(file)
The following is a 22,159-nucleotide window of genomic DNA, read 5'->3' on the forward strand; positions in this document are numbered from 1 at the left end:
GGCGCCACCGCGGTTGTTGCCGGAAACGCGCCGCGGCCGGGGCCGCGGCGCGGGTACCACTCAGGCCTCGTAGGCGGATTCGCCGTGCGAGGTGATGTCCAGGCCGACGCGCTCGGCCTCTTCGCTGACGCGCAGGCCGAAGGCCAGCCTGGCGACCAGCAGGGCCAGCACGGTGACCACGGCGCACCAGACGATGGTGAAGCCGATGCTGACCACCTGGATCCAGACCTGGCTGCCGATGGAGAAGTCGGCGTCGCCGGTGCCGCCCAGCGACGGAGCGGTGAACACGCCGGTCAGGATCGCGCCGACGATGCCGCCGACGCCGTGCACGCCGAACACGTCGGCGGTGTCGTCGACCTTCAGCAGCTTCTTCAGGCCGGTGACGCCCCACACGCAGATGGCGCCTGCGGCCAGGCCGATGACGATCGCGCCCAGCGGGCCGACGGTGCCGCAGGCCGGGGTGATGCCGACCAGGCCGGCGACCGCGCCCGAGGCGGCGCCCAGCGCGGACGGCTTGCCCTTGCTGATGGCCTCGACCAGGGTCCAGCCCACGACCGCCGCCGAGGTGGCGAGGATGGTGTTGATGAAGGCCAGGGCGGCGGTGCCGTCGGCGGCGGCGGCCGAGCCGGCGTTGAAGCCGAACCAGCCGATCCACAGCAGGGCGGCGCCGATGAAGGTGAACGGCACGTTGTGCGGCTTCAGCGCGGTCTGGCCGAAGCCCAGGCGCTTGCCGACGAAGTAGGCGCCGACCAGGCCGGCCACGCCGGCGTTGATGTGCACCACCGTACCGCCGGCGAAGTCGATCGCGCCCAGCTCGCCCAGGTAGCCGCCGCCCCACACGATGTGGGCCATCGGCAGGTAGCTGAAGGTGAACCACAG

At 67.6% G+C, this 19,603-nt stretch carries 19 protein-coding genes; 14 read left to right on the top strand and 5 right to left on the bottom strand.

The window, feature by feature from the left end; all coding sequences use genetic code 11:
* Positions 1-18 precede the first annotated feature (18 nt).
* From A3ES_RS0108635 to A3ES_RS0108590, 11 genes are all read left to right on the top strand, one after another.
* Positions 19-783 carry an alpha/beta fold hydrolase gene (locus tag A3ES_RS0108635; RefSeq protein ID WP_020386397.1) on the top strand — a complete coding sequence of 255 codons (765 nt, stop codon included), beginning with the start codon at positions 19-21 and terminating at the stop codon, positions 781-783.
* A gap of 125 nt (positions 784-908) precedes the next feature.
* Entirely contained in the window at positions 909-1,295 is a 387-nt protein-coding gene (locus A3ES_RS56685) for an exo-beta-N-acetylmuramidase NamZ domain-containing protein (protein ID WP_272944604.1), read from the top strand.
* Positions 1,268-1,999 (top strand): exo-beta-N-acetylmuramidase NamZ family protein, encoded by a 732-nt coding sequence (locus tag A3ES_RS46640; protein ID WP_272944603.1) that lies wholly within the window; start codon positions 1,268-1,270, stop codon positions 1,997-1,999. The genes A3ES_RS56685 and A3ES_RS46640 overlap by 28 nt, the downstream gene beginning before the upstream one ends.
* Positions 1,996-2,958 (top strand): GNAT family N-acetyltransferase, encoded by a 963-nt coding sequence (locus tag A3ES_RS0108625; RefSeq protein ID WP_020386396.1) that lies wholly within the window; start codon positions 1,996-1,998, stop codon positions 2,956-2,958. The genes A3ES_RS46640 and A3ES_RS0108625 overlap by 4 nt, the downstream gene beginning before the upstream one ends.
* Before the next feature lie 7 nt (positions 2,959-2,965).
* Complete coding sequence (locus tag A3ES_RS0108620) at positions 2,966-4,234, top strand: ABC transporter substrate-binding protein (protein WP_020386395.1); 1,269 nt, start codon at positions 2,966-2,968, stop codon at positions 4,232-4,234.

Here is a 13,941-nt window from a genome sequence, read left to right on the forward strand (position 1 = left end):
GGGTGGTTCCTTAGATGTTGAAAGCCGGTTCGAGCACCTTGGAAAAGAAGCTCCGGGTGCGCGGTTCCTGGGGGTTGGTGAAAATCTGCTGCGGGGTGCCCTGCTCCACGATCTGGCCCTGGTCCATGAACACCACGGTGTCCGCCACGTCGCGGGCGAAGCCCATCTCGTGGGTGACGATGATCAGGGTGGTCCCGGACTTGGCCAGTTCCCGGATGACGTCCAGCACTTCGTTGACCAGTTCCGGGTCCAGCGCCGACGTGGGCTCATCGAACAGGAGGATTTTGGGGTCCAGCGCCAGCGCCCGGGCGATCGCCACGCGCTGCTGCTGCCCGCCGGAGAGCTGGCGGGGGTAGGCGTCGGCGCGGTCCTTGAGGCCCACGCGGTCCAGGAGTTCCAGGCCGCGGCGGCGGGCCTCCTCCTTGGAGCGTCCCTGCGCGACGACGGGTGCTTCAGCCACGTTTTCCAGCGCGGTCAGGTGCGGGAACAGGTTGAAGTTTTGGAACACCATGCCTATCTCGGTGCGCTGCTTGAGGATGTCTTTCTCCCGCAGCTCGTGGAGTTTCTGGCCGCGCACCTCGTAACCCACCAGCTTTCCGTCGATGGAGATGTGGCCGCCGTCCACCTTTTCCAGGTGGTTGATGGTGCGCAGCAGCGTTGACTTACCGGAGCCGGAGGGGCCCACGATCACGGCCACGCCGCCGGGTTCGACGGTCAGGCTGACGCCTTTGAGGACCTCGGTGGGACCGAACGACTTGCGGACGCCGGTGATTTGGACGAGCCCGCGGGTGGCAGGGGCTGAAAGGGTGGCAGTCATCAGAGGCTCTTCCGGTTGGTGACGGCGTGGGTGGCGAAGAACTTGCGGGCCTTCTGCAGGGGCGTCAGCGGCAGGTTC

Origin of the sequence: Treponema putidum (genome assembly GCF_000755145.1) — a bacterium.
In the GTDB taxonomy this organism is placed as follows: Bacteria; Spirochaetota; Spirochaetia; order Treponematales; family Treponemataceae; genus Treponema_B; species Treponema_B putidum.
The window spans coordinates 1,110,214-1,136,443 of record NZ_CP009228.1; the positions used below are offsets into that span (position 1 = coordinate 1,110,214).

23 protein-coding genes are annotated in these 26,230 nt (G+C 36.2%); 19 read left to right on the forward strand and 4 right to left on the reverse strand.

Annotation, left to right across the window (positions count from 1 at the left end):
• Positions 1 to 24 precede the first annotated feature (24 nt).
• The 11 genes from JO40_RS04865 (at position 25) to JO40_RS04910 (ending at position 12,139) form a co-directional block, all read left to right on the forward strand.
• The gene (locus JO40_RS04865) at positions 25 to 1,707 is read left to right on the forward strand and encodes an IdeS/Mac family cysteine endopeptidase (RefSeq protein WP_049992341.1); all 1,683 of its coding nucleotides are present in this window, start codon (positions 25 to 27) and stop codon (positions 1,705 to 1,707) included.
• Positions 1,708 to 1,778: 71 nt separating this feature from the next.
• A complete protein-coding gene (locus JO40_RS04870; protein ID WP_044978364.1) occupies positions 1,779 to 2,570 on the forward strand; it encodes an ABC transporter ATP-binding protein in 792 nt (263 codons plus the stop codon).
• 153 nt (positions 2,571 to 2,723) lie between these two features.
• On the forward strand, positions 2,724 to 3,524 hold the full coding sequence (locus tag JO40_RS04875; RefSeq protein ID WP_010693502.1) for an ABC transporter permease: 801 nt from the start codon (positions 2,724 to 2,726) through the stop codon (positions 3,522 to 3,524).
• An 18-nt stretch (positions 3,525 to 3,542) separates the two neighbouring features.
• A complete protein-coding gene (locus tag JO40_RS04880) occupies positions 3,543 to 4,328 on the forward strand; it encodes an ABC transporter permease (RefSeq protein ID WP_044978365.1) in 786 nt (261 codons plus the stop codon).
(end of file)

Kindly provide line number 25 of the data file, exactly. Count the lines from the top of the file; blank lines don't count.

• A complete protein-coding gene (locus JO40_RS04870; protein ID WP_044978364.1) occupies positions 1,779 to 2,570 on the forward strand; it encodes an ABC transporter ATP-binding protein in 792 nt (263 codons plus the stop codon).